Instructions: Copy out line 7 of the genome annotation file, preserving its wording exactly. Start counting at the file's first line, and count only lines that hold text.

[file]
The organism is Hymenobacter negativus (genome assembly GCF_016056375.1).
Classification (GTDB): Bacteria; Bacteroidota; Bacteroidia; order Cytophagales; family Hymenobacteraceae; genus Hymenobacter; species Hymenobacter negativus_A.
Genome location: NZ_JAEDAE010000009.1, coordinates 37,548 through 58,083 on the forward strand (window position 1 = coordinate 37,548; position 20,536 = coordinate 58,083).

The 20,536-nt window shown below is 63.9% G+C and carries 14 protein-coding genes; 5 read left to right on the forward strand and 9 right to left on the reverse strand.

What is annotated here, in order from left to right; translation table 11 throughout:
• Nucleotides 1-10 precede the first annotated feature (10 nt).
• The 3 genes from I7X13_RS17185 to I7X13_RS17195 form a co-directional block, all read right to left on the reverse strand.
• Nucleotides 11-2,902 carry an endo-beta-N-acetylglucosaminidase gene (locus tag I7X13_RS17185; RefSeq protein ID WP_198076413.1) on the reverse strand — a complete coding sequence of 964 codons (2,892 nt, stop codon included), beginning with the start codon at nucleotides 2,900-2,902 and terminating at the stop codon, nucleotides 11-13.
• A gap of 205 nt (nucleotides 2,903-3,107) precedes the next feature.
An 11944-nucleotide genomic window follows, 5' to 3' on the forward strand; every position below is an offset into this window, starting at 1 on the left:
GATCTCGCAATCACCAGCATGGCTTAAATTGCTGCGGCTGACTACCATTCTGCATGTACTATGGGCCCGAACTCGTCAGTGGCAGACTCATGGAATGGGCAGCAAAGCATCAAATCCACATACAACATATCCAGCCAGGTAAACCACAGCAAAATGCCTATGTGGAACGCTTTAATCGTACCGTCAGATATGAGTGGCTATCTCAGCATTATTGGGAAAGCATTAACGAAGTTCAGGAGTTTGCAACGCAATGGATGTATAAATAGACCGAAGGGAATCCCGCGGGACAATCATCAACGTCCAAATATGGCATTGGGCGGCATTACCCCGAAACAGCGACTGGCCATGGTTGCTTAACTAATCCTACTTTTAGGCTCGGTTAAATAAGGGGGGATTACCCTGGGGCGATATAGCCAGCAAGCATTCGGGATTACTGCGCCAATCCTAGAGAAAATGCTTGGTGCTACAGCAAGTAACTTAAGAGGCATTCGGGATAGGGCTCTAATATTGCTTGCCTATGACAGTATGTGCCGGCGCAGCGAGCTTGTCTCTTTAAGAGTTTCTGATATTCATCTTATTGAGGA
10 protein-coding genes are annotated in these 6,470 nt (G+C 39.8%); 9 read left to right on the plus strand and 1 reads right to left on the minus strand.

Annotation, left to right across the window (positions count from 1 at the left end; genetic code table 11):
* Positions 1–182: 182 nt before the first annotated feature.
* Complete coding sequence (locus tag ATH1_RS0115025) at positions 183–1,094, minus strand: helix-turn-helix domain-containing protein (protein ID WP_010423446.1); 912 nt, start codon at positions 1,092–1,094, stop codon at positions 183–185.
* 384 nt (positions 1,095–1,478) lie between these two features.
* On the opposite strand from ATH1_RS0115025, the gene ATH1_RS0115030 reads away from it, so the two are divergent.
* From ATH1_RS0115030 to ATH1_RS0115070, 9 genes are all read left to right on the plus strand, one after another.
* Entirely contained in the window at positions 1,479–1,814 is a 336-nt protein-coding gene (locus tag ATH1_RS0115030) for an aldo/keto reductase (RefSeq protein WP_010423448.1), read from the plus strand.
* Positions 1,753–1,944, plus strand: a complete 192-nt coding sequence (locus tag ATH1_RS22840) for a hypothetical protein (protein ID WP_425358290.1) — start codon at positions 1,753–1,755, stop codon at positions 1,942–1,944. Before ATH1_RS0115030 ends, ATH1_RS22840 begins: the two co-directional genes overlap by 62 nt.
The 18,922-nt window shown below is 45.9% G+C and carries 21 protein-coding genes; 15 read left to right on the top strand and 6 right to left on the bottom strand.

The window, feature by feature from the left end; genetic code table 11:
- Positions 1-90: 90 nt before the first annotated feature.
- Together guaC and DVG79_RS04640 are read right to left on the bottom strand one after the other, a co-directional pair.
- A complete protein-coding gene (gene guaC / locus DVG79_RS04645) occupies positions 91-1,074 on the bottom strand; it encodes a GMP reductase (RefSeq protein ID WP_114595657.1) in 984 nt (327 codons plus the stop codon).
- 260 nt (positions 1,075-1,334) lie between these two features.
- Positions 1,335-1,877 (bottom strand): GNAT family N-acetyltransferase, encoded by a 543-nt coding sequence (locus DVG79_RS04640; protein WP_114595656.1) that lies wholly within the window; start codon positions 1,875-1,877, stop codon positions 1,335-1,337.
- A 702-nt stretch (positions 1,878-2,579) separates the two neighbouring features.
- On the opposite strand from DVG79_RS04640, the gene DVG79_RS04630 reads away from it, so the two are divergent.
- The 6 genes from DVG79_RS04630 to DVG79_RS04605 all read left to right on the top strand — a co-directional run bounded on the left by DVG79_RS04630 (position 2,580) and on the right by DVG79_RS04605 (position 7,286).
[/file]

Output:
• The 3 genes from I7X13_RS17185 to I7X13_RS17195 form a co-directional block, all read right to left on the reverse strand.